Two Figaro TGS 2600 sensors were installed at the Toolik Wet Sedge site in late June 2012 to 2018. The TGS 2600 was the first low-cost solid state sensor that shows a weak response to ambient levels of methane (i.e., range ~1.8–2.7 µmol mol–1). Reference CH4 mole fractions were measured by a Fast Methane Analyser during the years 2012–2016 which was replace by a Fast Greenhouse Gas Analyzer (Los Gatos Research, Inc., San Jose, CA, U.S.A.) in 2016. Data were used in the Eugster et al. (2020) study on Long-term reliability of the Figaro TGS 2600 solid-state methane sensor under low Arctic conditions at Toolik lake, Alaska (doi:10.5194/amt-2019-402)
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Field measurements were carried out at the Toolik wet sedge site (TWE, 68°37027.6200 N, 149°36008.1000 W, 728.14 m elevation, WGS 84 datum) where seasonal eddy covariance ﬂux measurements were carried out during the summer seasons of 2010–2015 and partially during winters starting in 2014 until 15 June 2016, with the continuation as a meteorological station until present.
Two Figaro TGS 2600 sensors were installed at the TWE site in late June 2012. The TGS 2600 is sensitive to methane at low concentrations, but also to hydrogen, carbon monoxide, iso-butane, and ethanol. It is the only low-cost solid-state sensor that we are aware off or which the manufacturer indicates a sensitivity to methane even under ambient (~2 µmol mol–1) methane concentrations, whereas most other sensors are only sensitive at concentrations that exceed ambient levels by at least one or two orders of magnitude. The TWE site receives line power from the Toolik Field Station (TFS) power generator. During the snow and ice-free summer season (typically late June to mid-August) measurements are almost interruption free, but during the cold season (typically September to late May) longer power interruptions limit the winter data coverage. Nevertheless, this is the ﬁrst study that provides low-cost sensor methane mole fraction measurements over a temperature range from Arctic winter temperatures of –41°C and to a relatively balmy 27°C during short periods of the Arctic summer. Reference CH4 mole fractions were measured by a Fast Methane Analyzer (FMA, Los Gatos Research, Inc., San Jose, CA, USA; years 2012–2016) which was replace by a Fast Greenhouse Gas Analyzer for combined CH4/CO2/H2O concentration measurements (FGGA, Los Gatos Research, Inc., San Jose, CA, U.S.A.; since 2016). Until 18 June 2016 the CH4 concentrations were calculated as 1-minute averages from the raw eddy covariance ﬂux data ﬁles. We report all gas mole fractions in μmol mol−1 or nmol mol−1. The FMA and FGGA sampling rate was set to 20 Hz, and the ﬂow rate of sample air was ca. 20 L min−1. After the termination of eddy covariance ﬂux measurements, the FGGA measurements were continued with the instrument’s80 internal pump (ﬂow rate ca. 0.65 L min−1) with 1 Hz raw data sampling. In addition to digital recording, the CH4 signal was converted to an analog voltage that was recorded on a CR23X data logger (Campbell Scientiﬁc Inc. [CSI], Logan, UT, USA). Because the TGS 2600 sensors only show a weak response to CH4, but are highly sensitive to temperature and humidity, a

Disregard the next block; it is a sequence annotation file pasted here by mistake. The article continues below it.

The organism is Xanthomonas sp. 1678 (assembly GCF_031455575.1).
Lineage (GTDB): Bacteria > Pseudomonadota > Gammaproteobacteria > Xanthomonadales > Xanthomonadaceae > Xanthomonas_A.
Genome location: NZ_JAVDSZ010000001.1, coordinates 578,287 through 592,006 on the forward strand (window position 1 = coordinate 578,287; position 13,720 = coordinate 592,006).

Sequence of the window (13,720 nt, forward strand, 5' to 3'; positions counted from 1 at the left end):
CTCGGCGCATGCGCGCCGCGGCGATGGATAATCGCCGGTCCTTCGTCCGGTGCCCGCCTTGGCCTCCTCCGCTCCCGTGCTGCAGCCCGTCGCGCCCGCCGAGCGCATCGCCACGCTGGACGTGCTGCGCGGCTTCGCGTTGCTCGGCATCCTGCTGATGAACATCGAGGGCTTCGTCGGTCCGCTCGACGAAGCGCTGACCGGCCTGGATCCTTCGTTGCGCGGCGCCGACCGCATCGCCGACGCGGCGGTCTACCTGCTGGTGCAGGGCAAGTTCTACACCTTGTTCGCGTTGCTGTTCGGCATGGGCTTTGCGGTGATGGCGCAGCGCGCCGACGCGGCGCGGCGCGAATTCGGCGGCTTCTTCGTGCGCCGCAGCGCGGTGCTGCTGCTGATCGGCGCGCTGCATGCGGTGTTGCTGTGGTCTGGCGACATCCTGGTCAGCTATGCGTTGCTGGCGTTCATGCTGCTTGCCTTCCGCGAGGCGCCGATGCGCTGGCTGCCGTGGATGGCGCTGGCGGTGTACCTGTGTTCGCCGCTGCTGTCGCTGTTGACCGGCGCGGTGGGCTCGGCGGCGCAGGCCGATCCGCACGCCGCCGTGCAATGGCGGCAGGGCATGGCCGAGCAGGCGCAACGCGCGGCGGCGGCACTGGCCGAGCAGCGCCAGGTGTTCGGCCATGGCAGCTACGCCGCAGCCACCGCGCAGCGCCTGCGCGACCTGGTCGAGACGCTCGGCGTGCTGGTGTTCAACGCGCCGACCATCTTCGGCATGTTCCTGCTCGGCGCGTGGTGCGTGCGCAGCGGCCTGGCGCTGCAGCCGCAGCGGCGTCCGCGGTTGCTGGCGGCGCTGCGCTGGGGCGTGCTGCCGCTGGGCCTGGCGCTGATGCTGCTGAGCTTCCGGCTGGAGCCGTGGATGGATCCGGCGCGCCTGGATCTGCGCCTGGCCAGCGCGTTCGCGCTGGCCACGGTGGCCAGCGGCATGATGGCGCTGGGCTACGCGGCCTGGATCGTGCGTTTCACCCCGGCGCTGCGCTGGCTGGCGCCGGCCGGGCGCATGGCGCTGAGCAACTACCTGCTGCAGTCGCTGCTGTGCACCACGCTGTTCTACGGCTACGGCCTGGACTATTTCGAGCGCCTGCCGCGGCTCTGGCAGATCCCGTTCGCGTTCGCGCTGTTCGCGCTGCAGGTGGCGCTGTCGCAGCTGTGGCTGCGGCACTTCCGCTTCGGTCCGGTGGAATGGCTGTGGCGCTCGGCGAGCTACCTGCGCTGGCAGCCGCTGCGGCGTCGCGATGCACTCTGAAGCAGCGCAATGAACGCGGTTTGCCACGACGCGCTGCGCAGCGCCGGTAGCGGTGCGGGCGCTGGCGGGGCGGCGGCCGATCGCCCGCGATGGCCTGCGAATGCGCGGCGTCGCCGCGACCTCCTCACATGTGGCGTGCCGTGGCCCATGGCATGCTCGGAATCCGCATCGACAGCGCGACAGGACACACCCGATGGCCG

LinPicco A05 Basic sensor (IST Innovative Sensor Technology, Wattwil, Switzerland) was added next to the TGS 2600.
Calculation: See publication (under details)
For details see:
Eugster, W., Laundre, J., Eugster, J., and Kling, G. W.: Long-term reliability of the Figaro TGS 2600 solid-state methane sensor under low Arctic conditions at Toolik lake, Alaska, Atmos. Meas. Tech. Discuss., https://doi.org/10.5194/amt-2019-402
and the final version accessible via the discussion paper referenced above.
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